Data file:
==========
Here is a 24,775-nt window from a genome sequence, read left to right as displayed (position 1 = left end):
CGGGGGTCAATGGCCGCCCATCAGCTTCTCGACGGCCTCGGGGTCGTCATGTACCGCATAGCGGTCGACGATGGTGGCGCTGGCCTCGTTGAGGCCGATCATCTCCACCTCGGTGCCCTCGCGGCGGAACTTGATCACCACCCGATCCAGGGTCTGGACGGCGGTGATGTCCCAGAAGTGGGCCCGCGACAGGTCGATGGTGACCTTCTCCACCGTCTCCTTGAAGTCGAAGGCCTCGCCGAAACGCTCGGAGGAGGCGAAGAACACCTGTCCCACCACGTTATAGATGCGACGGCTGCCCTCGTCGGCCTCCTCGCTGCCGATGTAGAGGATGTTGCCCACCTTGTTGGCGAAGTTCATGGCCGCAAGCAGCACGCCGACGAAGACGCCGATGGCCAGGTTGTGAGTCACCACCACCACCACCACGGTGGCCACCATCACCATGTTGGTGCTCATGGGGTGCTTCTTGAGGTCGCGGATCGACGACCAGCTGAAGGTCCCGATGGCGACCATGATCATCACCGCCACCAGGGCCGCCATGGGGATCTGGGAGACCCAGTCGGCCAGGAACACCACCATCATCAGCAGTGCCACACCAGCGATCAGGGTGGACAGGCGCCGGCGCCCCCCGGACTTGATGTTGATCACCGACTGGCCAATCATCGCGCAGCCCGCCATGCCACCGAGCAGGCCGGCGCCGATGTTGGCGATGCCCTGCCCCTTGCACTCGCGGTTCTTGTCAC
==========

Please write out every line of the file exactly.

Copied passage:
Here is a 24,775-nt window from a genome sequence, read left to right as displayed (position 1 = left end):
CGGGGGTCAATGGCCGCCCATCAGCTTCTCGACGGCCTCGGGGTCGTCATGTACCGCATAGCGGTCGACGATGGTGGCGCTGGCCTCGTTGAGGCCGATCATCTCCACCTCGGTGCCCTCGCGGCGGAACTTGATCACCACCCGATCCAGGGTCTGGACGGCGGTGATGTCCCAGAAGTGGGCCCGCGACAGGTCGATGGTGACCTTCTCCACCGTCTCCTTGAAGTCGAAGGCCTCGCCGAAACGCTCGGAGGAGGCGAAGAACACCTGTCCCACCACGTTATAGATGCGACGGCTGCCCTCGTCGGCCTCCTCGCTGCCGATGTAGAGGATGTTGCCCACCTTGTTGGCGAAGTTCATGGCCGCAAGCAGCACGCCGACGAAGACGCCGATGGCCAGGTTGTGAGTCACCACCACCACCACCACGGTGGCCACCATCACCATGTTGGTGCTCATGGGGTGCTTCTTGAGGTCGCGGATCGACGACCAGCTGAAGGTCCCGATGGCGACCATGATCATCACCGCCACCAGGGCCGCCATGGGGATCTGGGAGACCCAGTCGGCCAGGAACACCACCATCATCAGCAGTGCCACACCAGCGATCAGGGTGGACAGGCGCCGGCGCCCCCCGGACTTGATGTTGATCACCGACTGGCCAATCATCGCGCAGCCCGCCATGCCACCGAGCAGGCCGGCGCCGATGTTGGCGATGCCCTGCCCCTTGCACTCGCGGTTCTTGTCAC